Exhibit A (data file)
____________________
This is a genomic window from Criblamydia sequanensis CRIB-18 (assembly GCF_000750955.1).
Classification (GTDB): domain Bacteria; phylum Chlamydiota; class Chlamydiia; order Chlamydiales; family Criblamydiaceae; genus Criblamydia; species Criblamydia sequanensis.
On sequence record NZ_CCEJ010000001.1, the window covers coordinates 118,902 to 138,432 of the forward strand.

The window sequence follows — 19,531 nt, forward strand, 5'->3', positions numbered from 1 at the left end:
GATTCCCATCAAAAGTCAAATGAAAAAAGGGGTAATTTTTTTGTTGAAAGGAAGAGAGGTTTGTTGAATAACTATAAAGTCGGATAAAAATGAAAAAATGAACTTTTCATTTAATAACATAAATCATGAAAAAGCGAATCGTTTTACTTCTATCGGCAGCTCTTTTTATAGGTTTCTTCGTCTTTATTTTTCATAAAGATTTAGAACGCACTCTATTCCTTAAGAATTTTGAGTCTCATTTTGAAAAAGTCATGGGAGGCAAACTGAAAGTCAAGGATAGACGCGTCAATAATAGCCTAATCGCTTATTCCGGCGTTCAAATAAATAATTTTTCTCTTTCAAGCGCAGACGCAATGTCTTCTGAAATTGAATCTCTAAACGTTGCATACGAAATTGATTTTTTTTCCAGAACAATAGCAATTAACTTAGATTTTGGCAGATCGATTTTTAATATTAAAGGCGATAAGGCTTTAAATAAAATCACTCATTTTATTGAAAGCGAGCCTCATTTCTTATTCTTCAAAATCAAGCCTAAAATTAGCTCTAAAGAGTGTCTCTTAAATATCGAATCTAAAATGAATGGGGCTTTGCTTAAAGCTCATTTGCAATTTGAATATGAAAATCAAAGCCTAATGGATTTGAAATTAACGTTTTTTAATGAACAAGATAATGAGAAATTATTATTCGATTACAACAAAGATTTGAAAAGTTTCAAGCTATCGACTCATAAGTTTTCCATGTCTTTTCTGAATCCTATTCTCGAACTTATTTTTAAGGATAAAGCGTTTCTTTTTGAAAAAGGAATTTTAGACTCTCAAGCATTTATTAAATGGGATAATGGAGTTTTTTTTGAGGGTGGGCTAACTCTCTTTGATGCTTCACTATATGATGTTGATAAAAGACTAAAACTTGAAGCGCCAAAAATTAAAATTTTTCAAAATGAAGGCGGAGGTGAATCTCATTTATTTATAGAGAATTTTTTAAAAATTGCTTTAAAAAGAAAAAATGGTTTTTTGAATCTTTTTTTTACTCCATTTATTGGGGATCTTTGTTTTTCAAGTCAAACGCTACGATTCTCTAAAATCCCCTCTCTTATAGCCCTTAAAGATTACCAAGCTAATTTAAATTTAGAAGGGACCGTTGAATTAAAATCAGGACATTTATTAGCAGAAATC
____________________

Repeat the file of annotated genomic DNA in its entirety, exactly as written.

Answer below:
This is a genomic window from Criblamydia sequanensis CRIB-18 (assembly GCF_000750955.1).
Classification (GTDB): domain Bacteria; phylum Chlamydiota; class Chlamydiia; order Chlamydiales; family Criblamydiaceae; genus Criblamydia; species Criblamydia sequanensis.
On sequence record NZ_CCEJ010000001.1, the window covers coordinates 118,902 to 138,432 of the forward strand.

The window sequence follows — 19,531 nt, forward strand, 5'->3', positions numbered from 1 at the left end:
GATTCCCATCAAAAGTCAAATGAAAAAAGGGGTAATTTTTTTGTTGAAAGGAAGAGAGGTTTGTTGAATAACTATAAAGTCGGATAAAAATGAAAAAATGAACTTTTCATTTAATAACATAAATCATGAAAAAGCGAATCGTTTTACTTCTATCGGCAGCTCTTTTTATAGGTTTCTTCGTCTTTATTTTTCATAAAGATTTAGAACGCACTCTATTCCTTAAGAATTTTGAGTCTCATTTTGAAAAAGTCATGGGAGGCAAACTGAAAGTCAAGGATAGACGCGTCAATAATAGCCTAATCGCTTATTCCGGCGTTCAAATAAATAATTTTTCTCTTTCAAGCGCAGACGCAATGTCTTCTGAAATTGAATCTCTAAACGTTGCATACGAAATTGATTTTTTTTCCAGAACAATAGCAATTAACTTAGATTTTGGCAGATCGATTTTTAATATTAAAGGCGATAAGGCTTTAAATAAAATCACTCATTTTATTGAAAGCGAGCCTCATTTCTTATTCTTCAAAATCAAGCCTAAAATTAGCTCTAAAGAGTGTCTCTTAAATATCGAATCTAAAATGAATGGGGCTTTGCTTAAAGCTCATTTGCAATTTGAATATGAAAATCAAAGCCTAATGGATTTGAAATTAACGTTTTTTAATGAACAAGATAATGAGAAATTATTATTCGATTACAACAAAGATTTGAAAAGTTTCAAGCTATCGACTCATAAGTTTTCCATGTCTTTTCTGAATCCTATTCTCGAACTTATTTTTAAGGATAAAGCGTTTCTTTTTGAAAAAGGAATTTTAGACTCTCAAGCATTTATTAAATGGGATAATGGAGTTTTTTTTGAGGGTGGGCTAACTCTCTTTGATGCTTCACTATATGATGTTGATAAAAGACTAAAACTTGAAGCGCCAAAAATTAAAATTTTTCAAAATGAAGGCGGAGGTGAATCTCATTTATTTATAGAGAATTTTTTAAAAATTGCTTTAAAAAGAAAAAATGGTTTTTTGAATCTTTTTTTTACTCCATTTATTGGGGATCTTTGTTTTTCAAGTCAAACGCTACGATTCTCTAAAATCCCCTCTCTTATAGCCCTTAAAGATTACCAAGCTAATTTAAATTTAGAAGGGACCGTTGAATTAAAATCAGGACATTTATTAGCAGAAATC